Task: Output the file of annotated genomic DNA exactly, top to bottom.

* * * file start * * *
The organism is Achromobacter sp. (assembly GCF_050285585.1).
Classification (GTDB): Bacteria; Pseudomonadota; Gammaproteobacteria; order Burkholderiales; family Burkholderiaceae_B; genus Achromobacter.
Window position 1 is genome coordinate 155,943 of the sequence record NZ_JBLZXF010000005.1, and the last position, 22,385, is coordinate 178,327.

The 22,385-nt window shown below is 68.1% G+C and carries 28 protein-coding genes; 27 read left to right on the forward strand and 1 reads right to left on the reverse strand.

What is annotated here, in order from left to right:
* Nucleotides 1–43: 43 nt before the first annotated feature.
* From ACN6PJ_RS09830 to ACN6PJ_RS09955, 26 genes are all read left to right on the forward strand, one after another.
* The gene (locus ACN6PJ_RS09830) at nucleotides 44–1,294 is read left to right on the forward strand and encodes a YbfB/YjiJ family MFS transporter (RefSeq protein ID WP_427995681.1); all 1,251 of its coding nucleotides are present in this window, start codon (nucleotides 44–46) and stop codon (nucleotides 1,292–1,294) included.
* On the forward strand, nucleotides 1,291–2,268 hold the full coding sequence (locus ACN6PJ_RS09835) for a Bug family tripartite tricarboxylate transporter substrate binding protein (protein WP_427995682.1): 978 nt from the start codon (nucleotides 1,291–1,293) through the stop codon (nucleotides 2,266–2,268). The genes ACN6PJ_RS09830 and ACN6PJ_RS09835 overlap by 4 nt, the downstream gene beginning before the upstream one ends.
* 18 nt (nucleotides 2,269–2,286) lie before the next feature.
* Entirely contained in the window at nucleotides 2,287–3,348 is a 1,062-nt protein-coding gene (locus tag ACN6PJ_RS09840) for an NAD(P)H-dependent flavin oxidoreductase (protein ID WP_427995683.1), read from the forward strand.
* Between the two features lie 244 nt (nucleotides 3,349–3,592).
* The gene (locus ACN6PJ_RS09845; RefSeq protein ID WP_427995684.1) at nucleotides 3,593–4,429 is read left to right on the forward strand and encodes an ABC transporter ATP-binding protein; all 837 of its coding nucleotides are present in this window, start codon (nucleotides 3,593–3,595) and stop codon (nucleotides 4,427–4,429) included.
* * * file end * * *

The organism is Achromobacter sp. (assembly GCF_050285585.1).
Classification (GTDB): Bacteria; Pseudomonadota; Gammaproteobacteria; order Burkholderiales; family Burkholderiaceae_B; genus Achromobacter.
Window position 1 is genome coordinate 155,943 of the sequence record NZ_JBLZXF010000005.1, and the last position, 22,385, is coordinate 178,327.

The 22,385-nt window shown below is 68.1% G+C and carries 28 protein-coding genes; 27 read left to right on the forward strand and 1 reads right to left on the reverse strand.

What is annotated here, in order from left to right:
* Nucleotides 1–43: 43 nt before the first annotated feature.
* From ACN6PJ_RS09830 to ACN6PJ_RS09955, 26 genes are all read left to right on the forward strand, one after another.
* The gene (locus ACN6PJ_RS09830) at nucleotides 44–1,294 is read left to right on the forward strand and encodes a YbfB/YjiJ family MFS transporter (RefSeq protein ID WP_427995681.1); all 1,251 of its coding nucleotides are present in this window, start codon (nucleotides 44–46) and stop codon (nucleotides 1,292–1,294) included.
* On the forward strand, nucleotides 1,291–2,268 hold the full coding sequence (locus ACN6PJ_RS09835) for a Bug family tripartite tricarboxylate transporter substrate binding protein (protein WP_427995682.1): 978 nt from the start codon (nucleotides 1,291–1,293) through the stop codon (nucleotides 2,266–2,268). The genes ACN6PJ_RS09830 and ACN6PJ_RS09835 overlap by 4 nt, the downstream gene beginning before the upstream one ends.
* 18 nt (nucleotides 2,269–2,286) lie before the next feature.
* Entirely contained in the window at nucleotides 2,287–3,348 is a 1,062-nt protein-coding gene (locus tag ACN6PJ_RS09840) for an NAD(P)H-dependent flavin oxidoreductase (protein ID WP_427995683.1), read from the forward strand.
* Between the two features lie 244 nt (nucleotides 3,349–3,592).
* The gene (locus ACN6PJ_RS09845; RefSeq protein ID WP_427995684.1) at nucleotides 3,593–4,429 is read left to right on the forward strand and encodes an ABC transporter ATP-binding protein; all 837 of its coding nucleotides are present in this window, start codon (nucleotides 3,593–3,595) and stop codon (nucleotides 4,427–4,429) included.